While Nikon seems to have a hit with their APS-C, D500, is the cancellation of the DL series an indicator that they changed too little, too late?

Or perhaps the overwhelming performances of cameras like the Sony RX10iii were too much to compete with...

Interesting news with which to start the week.

2.11.2017

The changing nature of video capture. Faster, Pussycat; faster.

Photo Courtesy: ODL Designs.

Habit is a powerful deterrent to change. Most of my friends who have been in the video business for quite a while started out shooting with big, over the shoulder, ENG video cameras. They weighed a lot and came with batteries that are heavier than my entire RX10iii camera. Most people used them planted on stout tripods. Part of the process was connecting multiple people to the camera.  Umbilical cords running off to sound techs and cables running off to remote monitors so everyone on the crew and client side could second guess and comment on your shots. People standing next to the camera to focus.  It's a process that depends on a slow, step by step collaboration with one's crew. 

I was the still photographer on an advertising video shoot last year and I was amazed at the  waste of time a relatively large group of seasoned professionals was able to engineer. We waited for 1990's style lighting to be set and tweaked by a crew of three. We waited as the sound person went through cord after cord, trying desperately to track down a persistent hum until someone finally pointed out to him that his cable was running directly across one hot extension cord and running parallel to another...

I am certain that the audio would have been just as good run directly into the videographer's FS7 video camera instead of monkeying around with dual sound into a high end audio deck.

The videographer was experimenting with flexible, rubber dolly track and a motor driven set of tripod wheels and we lost a time to all the jerky motion, caused by the on-off of the motor ,out of the system.  I would have suggested turning the servo driven motors (complete with game style joystick controller) off and having one of the many superfluous people on the set just push the whole assemblage. 

With the camera fully festooned with "pro" crap it must have ballooned to double its unencumbered size and weight. Fancy grips, electronic zoom triggers on the handgrips (doh! Prime lenses), giant matte boxes on rails, Anton Bauer batteries hanging off the back (and we were surrounded by electrical outlets....go figure) and a gigantic, third party EVF replacing the stock one ---- even though the whole camera rig was tethered to a monitor just to one side of the camera. It was an amazing example of last century necessity translating into this century overkill. All the touches, the job specific crew, the tight anchoring to the tripod, the emotional anchoring to the failed dolly track, and the constant fixing of unproven new tech cut the total number of in studio shots to about 10 that day. And when I saw the final product I didn't see the value add of the time expended. It reminded me of a mid-tier corporate video from 20 years ago.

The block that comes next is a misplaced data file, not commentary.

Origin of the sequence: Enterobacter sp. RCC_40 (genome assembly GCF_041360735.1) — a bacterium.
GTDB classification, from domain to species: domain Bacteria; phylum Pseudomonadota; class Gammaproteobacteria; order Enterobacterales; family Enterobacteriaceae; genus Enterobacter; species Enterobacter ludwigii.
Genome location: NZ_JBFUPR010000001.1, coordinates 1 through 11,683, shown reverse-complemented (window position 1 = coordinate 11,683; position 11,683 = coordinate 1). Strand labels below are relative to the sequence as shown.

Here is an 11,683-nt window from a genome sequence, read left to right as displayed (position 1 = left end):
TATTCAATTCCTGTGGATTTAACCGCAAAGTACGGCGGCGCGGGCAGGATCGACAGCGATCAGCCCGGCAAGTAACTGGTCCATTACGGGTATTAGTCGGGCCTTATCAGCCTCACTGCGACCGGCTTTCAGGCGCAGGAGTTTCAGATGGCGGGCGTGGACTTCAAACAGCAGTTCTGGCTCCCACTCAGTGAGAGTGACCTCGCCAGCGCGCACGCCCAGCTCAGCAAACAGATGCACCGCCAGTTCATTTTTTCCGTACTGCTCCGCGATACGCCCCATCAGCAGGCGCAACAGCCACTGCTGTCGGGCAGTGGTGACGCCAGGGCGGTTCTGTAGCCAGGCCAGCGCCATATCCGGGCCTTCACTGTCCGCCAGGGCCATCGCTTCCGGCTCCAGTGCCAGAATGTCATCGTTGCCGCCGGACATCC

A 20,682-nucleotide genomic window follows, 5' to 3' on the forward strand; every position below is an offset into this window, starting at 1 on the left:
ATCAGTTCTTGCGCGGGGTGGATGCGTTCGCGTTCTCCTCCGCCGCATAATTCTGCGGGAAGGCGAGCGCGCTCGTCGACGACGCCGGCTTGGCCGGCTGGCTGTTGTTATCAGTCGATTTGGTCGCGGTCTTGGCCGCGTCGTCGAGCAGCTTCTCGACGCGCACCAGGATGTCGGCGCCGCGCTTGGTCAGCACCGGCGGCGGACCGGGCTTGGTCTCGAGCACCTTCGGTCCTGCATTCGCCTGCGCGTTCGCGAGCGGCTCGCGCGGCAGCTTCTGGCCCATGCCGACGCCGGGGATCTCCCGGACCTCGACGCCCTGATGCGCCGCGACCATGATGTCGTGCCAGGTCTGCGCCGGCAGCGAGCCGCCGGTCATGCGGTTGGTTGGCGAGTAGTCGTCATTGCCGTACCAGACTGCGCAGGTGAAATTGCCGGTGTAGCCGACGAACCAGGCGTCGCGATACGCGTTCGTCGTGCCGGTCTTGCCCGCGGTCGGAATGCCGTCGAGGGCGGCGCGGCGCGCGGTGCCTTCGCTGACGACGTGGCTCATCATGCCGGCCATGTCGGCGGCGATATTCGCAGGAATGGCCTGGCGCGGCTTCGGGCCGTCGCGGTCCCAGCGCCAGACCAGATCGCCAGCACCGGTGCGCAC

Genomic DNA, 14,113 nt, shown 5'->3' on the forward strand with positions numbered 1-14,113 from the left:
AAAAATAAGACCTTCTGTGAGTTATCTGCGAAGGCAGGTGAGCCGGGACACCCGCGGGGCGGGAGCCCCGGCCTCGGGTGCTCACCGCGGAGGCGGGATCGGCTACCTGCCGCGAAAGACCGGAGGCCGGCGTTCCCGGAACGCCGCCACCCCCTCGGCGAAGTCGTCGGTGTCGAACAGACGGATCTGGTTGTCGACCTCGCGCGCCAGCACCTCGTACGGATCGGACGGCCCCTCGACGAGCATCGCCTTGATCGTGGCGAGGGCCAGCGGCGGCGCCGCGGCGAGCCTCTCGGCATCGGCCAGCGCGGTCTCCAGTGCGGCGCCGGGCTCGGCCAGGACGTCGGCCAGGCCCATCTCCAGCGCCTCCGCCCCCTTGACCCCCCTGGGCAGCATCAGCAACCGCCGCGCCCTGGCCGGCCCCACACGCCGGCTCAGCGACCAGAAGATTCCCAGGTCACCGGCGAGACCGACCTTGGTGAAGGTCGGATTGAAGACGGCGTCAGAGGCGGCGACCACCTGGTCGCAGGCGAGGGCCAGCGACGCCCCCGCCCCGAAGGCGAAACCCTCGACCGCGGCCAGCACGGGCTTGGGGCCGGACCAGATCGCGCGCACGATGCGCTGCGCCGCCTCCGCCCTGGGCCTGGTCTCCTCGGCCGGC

I am baffled at people's resistance to change. I can't imagine trying to get enough fluid and dynamic shots in a day straitjacketed by such a clumsy process. Especially when most of the video being produced is headed straight for your phone.

The "big crew" approach to video production is entirely at odds with the style of video content and editing that's popular today. Watch commercials, good web content, or a modern event presentation, and you'll see fast cuts. Except for interview segments it's routine to see a new scene, from a new cut, every two to three seconds, and four to five seconds now feels like an eternity. If you are editing a current, three to five minute, video ( see our "Cantine" video) you're likely going to use about 60 to 100 short clips (or more)  cut together to make the program. This edit pacing demands a faster, more fluid approach to shooting ----- unless your client is comfy giving you days and days to move the big camera and crew around, and to stand stationary, problem solving your rig for a while...

I like using my RX10iii, or the model 2, for the majority of my non-interview shots. If I'm on a tripod (a nice, lightweight tripod with a good head) I can shoot lots of moderately long shots with good stability in 4K and also have the advantage (when working in a 1080p timeline) of being able to crop in, use the "Ken Burns" effect, or lay on additional image stabilization in post production.